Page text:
Having premiered at Cannes in the Un Certain Regard section, actor-director Nandita Das’s second feature as a filmmaker, Manto – almost a decade after her first Firaaq in 2008 – is an intriguing portrait of one of the subcontinent’s greatest short story writers of the 20th century, Saadat Hasan Manto. Split across the two-halves of Manto’s life – his pre-Partition days in Bombay and his post-Partition life in Pakistan – the film aims to introduce the man, his stories, and his legacy to a wider audience. One of the most fascinating aspects of the film is how Manto’s short stories and writings are cleverly dramatised and weaved into the broader fabric of the narrative. This blurring of fact and fiction makes viewing the film a somewhat surreal experience as you continuously transition in and out of Manto’s stories and fragmented snippets of his life.
From the violence of the Partition period to the fight against censorship of so-called ‘obscene’ literature and Manto’s friendship with the people in Bombay’s film industry, the film packs a lot in its runtime just short of 2 hours.1
At Sydney Film Festival in June, I sat down with director Nandita Das to discuss the enduring relevance of Saadat Hasan Manto, the challenges of bringing Manto’s words alive on screen and how, even though it’s essentially a biopic of a male literary maverick, it’s the women who steal the show.
You mentioned before we began this interview that Manto’s stories are not emotionally manipulative. What did you mean by that? And what’s the challenge then, in trying to get them across on screen.
I think especially in our mainstream cinema – whether it’s the music, whether it’s the dialogue, whether it’s the way the shot is taken – it is all almost trying to tell you that this is what you must feel. ‘You should now feel fear, you should now feel sad.’ Before it happens, it’s preparing you and telling you how to feel. And Manto, his stories that you read – they are not distant, they are very raw. But at the same time, they are not emotionally manipulative. He just lays it all out as it is. He is not giving his editorial over and on top of it. He is neither preachy, nor is he telling you how to feel.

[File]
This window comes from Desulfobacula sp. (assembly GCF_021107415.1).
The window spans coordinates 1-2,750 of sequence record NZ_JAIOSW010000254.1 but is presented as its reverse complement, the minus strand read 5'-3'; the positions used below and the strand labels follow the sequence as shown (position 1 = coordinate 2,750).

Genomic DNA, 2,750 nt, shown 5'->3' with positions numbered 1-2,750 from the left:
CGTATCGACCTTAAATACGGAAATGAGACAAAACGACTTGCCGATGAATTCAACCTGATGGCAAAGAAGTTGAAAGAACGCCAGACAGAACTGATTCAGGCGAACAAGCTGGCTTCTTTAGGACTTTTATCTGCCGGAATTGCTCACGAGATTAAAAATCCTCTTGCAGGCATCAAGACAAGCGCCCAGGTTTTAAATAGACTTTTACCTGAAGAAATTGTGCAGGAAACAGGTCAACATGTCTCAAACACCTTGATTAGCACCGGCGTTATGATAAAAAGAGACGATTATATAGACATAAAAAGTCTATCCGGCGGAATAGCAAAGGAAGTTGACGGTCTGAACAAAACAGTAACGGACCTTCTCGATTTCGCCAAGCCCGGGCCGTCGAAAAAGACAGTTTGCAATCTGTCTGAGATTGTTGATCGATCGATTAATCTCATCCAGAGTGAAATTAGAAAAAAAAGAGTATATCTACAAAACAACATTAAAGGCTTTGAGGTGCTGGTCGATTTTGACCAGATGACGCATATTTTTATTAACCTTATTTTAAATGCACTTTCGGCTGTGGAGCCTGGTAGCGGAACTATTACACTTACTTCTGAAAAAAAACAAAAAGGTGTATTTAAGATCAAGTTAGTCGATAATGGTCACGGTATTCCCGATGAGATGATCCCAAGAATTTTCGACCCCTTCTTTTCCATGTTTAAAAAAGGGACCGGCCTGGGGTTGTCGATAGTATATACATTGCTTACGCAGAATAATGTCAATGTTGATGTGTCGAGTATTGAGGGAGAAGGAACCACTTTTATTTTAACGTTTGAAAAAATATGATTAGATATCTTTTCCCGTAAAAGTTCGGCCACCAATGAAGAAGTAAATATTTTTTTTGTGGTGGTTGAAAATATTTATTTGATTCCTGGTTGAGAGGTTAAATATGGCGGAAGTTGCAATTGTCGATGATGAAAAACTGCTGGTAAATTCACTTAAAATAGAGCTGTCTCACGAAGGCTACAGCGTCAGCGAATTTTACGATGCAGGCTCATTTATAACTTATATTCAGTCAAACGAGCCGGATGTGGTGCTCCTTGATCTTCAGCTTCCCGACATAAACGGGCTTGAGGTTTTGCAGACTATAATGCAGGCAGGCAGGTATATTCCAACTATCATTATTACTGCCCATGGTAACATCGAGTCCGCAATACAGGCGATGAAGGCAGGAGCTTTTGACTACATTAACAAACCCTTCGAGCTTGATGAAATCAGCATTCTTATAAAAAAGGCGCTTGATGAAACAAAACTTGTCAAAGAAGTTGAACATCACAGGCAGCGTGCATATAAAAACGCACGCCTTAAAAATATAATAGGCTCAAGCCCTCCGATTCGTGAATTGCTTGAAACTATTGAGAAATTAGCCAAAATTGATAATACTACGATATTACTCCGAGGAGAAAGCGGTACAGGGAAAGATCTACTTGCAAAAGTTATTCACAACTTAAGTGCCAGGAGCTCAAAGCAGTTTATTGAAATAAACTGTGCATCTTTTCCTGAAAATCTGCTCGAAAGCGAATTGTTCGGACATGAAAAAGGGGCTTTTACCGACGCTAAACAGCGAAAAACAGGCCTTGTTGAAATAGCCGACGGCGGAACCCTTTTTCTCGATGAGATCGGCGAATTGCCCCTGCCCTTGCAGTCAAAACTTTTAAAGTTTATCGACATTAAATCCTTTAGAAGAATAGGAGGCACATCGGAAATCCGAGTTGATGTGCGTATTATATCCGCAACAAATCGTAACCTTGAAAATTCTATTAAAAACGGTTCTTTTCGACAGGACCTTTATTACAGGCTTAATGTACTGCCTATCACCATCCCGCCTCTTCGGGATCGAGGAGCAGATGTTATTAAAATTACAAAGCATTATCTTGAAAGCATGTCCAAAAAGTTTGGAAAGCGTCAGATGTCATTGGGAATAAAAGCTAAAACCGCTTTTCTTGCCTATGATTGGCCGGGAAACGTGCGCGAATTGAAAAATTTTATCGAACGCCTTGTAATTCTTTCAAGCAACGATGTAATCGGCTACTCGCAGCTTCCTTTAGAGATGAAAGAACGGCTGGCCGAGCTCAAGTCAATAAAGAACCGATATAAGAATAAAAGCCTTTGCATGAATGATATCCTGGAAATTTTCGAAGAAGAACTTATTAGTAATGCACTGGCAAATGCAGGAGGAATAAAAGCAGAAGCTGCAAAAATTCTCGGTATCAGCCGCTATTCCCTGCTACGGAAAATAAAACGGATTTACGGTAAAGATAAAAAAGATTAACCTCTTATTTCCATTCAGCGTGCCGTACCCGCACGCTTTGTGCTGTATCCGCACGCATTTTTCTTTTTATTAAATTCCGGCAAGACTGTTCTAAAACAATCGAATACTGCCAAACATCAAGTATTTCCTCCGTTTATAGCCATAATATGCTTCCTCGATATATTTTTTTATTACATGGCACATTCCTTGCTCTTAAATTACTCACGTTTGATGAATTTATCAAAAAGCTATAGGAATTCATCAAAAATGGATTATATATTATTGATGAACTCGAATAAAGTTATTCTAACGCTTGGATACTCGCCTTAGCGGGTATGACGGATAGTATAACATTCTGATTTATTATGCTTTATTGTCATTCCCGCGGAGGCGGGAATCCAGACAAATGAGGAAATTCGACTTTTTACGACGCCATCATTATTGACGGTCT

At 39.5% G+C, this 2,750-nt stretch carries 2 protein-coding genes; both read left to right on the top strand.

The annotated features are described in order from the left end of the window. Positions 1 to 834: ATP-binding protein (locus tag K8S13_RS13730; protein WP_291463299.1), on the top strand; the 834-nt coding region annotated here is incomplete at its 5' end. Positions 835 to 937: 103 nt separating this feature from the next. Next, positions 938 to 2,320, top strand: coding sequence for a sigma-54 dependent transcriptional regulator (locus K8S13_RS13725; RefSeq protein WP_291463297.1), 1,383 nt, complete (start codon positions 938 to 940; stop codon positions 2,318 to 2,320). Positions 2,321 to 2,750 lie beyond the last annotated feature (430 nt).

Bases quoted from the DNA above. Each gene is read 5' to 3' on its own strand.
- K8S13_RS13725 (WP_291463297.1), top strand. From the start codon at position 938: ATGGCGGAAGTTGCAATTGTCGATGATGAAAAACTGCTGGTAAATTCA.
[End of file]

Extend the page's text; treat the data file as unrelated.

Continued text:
I’ve tried to do that, keep that spirit alive in the film. Even in the way that I’ve approached the main narrative, there are glimpses of his stories I’ve interspersed it with. Because I feel, if I tell you that he was a great writer, that he was very sensitive, why should you believe me? You need to experience it yourself. Right from the beginning when I thought of the film, I always imagined the narrative to be interwoven with glimpses of his stories. And in his own life, fact and fiction are very blurred. You don’t know whether this is something that really happened or it is something he has made up entirely in his mind. That’s why, even the way the stories are interspersed it feels seamless – the narrative goes into a story and then comes out. As the audience, sometimes you may not know when you enter a story, but you can feel it, and you will know that by the time you are out of it. So, I’ve tried to make it, I don’t know, as Manto-esque as I could. And that’s happened not just deliberately, but also instinctively. I just saw the narrative that way.